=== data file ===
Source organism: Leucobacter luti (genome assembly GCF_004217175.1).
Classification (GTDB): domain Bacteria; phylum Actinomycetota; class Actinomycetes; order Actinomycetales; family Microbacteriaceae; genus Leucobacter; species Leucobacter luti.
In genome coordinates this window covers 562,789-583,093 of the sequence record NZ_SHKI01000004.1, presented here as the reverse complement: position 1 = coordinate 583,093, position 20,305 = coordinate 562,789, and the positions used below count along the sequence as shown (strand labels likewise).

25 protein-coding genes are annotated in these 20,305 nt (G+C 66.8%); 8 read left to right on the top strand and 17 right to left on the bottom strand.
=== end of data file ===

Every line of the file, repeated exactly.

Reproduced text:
Source organism: Leucobacter luti (genome assembly GCF_004217175.1).
Classification (GTDB): domain Bacteria; phylum Actinomycetota; class Actinomycetes; order Actinomycetales; family Microbacteriaceae; genus Leucobacter; species Leucobacter luti.
In genome coordinates this window covers 562,789-583,093 of the sequence record NZ_SHKI01000004.1, presented here as the reverse complement: position 1 = coordinate 583,093, position 20,305 = coordinate 562,789, and the positions used below count along the sequence as shown (strand labels likewise).

25 protein-coding genes are annotated in these 20,305 nt (G+C 66.8%); 8 read left to right on the top strand and 17 right to left on the bottom strand.